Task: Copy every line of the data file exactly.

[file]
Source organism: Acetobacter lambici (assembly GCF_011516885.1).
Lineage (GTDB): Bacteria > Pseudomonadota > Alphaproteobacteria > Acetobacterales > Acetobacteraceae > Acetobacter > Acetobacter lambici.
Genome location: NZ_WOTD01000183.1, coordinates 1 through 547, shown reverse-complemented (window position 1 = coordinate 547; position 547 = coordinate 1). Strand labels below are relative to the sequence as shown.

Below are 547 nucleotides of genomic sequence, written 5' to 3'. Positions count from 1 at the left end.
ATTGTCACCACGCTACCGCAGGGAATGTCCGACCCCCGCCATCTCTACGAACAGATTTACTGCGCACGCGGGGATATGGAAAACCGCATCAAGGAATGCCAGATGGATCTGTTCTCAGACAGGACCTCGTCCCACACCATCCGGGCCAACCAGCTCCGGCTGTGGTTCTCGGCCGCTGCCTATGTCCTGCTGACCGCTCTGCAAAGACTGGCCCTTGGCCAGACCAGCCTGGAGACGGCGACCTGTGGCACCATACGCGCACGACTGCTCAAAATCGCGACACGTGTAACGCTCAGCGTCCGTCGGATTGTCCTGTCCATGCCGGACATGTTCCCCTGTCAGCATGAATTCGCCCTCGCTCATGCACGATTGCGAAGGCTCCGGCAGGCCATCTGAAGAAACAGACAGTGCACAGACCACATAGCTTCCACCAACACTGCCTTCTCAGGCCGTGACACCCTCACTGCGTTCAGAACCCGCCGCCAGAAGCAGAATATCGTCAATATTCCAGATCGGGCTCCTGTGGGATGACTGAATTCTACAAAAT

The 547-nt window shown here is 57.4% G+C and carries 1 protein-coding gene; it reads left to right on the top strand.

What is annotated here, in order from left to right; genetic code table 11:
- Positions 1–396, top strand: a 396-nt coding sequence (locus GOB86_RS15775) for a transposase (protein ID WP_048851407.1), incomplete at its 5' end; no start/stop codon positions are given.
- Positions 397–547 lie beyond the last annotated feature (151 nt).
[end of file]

Source organism: Acetobacter lambici (assembly GCF_011516885.1).
Lineage (GTDB): Bacteria > Pseudomonadota > Alphaproteobacteria > Acetobacterales > Acetobacteraceae > Acetobacter > Acetobacter lambici.
Genome location: NZ_WOTD01000183.1, coordinates 1 through 547, shown reverse-complemented (window position 1 = coordinate 547; position 547 = coordinate 1). Strand labels below are relative to the sequence as shown.

Below are 547 nucleotides of genomic sequence, written 5' to 3'. Positions count from 1 at the left end.
ATTGTCACCACGCTACCGCAGGGAATGTCCGACCCCCGCCATCTCTACGAACAGATTTACTGCGCACGCGGGGATATGGAAAACCGCATCAAGGAATGCCAGATGGATCTGTTCTCAGACAGGACCTCGTCCCACACCATCCGGGCCAACCAGCTCCGGCTGTGGTTCTCGGCCGCTGCCTATGTCCTGCTGACCGCTCTGCAAAGACTGGCCCTTGGCCAGACCAGCCTGGAGACGGCGACCTGTGGCACCATACGCGCACGACTGCTCAAAATCGCGACACGTGTAACGCTCAGCGTCCGTCGGATTGTCCTGTCCATGCCGGACATGTTCCCCTGTCAGCATGAATTCGCCCTCGCTCATGCACGATTGCGAAGGCTCCGGCAGGCCATCTGAAGAAACAGACAGTGCACAGACCACATAGCTTCCACCAACACTGCCTTCTCAGGCCGTGACACCCTCACTGCGTTCAGAACCCGCCGCCAGAAGCAGAATATCGTCAATATTCCAGATCGGGCTCCTGTGGGATGACTGAATTCTACAAAAT

The 547-nt window shown here is 57.4% G+C and carries 1 protein-coding gene; it reads left to right on the top strand.

What is annotated here, in order from left to right; genetic code table 11:
- Positions 1–396, top strand: a 396-nt coding sequence (locus GOB86_RS15775) for a transposase (protein ID WP_048851407.1), incomplete at its 5' end; no start/stop codon positions are given.
- Positions 397–547 lie beyond the last annotated feature (151 nt).